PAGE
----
Former New York State Senate Majority Leader Joseph Bruno was back at the federal courthouse in downtown Albany today to face trial for the second time before U.S. District Chief Judge Gary Sharpe.
A jury was selected Monday morning and opening arguments in his trial began just after 2pm. Prior to entering the courthouse, reporters tweeted that the 85-year old Bruno told them he was "tired" - and was looking forward to putting the long nine-year ordeal behind him.
Bruno was first convicted on two charges of mail fraud in 2009, and sentenced to two years in prison. Here’s Bruno in 2009 after that sentence was handed down. "I'm very very disappointed in the verdict that I just heard. And the legal process is going to continue. And in my mind and in my heart, it is not over until it's over."
The court in 2009 ruled Bruno denied taxpayers honest services by concealing a deal with a business associate who paid him as a consultant.
The conviction was subsequently overturned in 2010 after the Supreme Court ruled prosecutors must prove a quid pro quo in order to convict someone of “theft of honest services.” Federal courts ruled in 2011 that Bruno could face a second trial if prosecutors could prove a quid pro quo arrangement. Tulley Rinckey partner and director of legal services Tom Carr explains how that was possible. "The provision of the law under which he was convicted previously was found to be unconstitutional. So the conviction under those was overturned. However, the fact pattern that is required is very similar in the charges he has now. So it's almost the same charge. Basically it's you must show some kind of a bribe or a kickback that happened between Bruno and somebody else who essentially gained a benefit from paying Bruno to give him that benefit. That wasn't shown last time and that wasn't something that was argued last time, but this time around that's the crux of the matter."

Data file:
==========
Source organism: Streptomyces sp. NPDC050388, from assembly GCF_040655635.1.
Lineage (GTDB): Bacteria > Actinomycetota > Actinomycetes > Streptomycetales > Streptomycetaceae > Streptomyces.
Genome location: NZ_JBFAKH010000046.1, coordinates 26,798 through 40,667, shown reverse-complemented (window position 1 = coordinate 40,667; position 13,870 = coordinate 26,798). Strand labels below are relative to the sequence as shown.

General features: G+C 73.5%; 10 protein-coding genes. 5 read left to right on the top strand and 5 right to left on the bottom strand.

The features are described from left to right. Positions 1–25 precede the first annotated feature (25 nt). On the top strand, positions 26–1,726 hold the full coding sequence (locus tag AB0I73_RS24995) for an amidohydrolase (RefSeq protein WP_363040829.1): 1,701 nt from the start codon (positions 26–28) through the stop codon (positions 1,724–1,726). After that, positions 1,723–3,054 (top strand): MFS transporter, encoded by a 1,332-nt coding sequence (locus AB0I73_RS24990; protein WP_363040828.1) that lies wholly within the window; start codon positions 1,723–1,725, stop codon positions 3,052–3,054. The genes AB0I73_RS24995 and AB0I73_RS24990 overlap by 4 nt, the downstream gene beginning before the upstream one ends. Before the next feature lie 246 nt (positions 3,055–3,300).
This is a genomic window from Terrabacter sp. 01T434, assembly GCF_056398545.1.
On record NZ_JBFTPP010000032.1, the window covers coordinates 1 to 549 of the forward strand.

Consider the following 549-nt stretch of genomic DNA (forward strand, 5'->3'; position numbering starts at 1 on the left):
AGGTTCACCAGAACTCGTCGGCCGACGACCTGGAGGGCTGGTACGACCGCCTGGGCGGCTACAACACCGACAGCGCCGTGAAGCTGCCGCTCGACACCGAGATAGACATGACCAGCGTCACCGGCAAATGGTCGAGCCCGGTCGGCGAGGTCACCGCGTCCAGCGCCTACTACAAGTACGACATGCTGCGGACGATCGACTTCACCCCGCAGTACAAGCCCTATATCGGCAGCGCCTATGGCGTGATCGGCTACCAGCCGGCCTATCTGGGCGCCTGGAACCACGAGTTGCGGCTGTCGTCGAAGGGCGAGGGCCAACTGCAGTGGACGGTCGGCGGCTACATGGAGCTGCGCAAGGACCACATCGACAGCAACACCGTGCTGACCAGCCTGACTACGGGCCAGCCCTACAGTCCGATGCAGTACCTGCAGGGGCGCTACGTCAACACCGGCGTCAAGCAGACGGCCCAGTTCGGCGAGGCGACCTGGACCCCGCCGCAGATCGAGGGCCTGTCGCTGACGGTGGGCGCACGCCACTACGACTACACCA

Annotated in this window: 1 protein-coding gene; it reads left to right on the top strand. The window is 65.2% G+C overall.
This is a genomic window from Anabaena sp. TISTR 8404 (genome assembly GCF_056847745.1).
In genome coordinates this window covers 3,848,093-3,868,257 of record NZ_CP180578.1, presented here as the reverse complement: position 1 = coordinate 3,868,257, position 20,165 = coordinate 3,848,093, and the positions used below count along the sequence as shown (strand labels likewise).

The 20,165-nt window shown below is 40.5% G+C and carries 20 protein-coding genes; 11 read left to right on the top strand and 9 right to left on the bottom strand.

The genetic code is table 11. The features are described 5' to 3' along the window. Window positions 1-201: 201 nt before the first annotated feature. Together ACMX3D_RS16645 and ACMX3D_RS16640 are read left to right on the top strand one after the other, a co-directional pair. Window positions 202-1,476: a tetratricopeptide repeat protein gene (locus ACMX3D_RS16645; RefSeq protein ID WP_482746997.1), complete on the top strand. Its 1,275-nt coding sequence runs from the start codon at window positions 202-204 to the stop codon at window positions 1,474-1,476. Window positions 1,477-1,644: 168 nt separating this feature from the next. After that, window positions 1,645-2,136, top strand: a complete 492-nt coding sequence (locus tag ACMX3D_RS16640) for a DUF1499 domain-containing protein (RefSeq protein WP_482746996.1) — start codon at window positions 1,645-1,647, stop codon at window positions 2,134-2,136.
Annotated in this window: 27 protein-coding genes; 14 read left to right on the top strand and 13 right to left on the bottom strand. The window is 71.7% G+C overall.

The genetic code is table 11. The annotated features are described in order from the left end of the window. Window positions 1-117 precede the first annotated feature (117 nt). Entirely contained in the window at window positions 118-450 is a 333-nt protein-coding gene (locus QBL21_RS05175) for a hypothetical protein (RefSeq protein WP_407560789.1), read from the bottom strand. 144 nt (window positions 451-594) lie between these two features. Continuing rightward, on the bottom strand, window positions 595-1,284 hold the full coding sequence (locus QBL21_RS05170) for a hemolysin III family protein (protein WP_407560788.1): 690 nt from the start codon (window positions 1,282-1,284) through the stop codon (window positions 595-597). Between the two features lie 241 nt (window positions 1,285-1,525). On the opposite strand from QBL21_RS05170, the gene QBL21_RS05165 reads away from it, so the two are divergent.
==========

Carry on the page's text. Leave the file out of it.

The jury for the current trial was released at 3:30pm Monday. Leaving court Bruno was overheard saying he is "thankful" for his years of public service.The trial is expected to last about two weeks - Carr doesn't expect to see any new startling evidence in the case. "It's going to wind it's way through and then it's going to be up to the jury to decide is there examples of that quid pro quo that receiving a benefit in exchange for money or some other benefit be it free airplane rides or whatever being provided to the former senate majority leader."
There is speculation that former New York Governor George Pataki may be called to testify.
Bruno had cancer surgery last year. U.S. District Chief Judge Gary Sharpe has agreed to shorten the daily schedule for the trial—which will run from 10 a.m. to 4:30 p.m.—provided Bruno does not use the extra time to hold press conferences.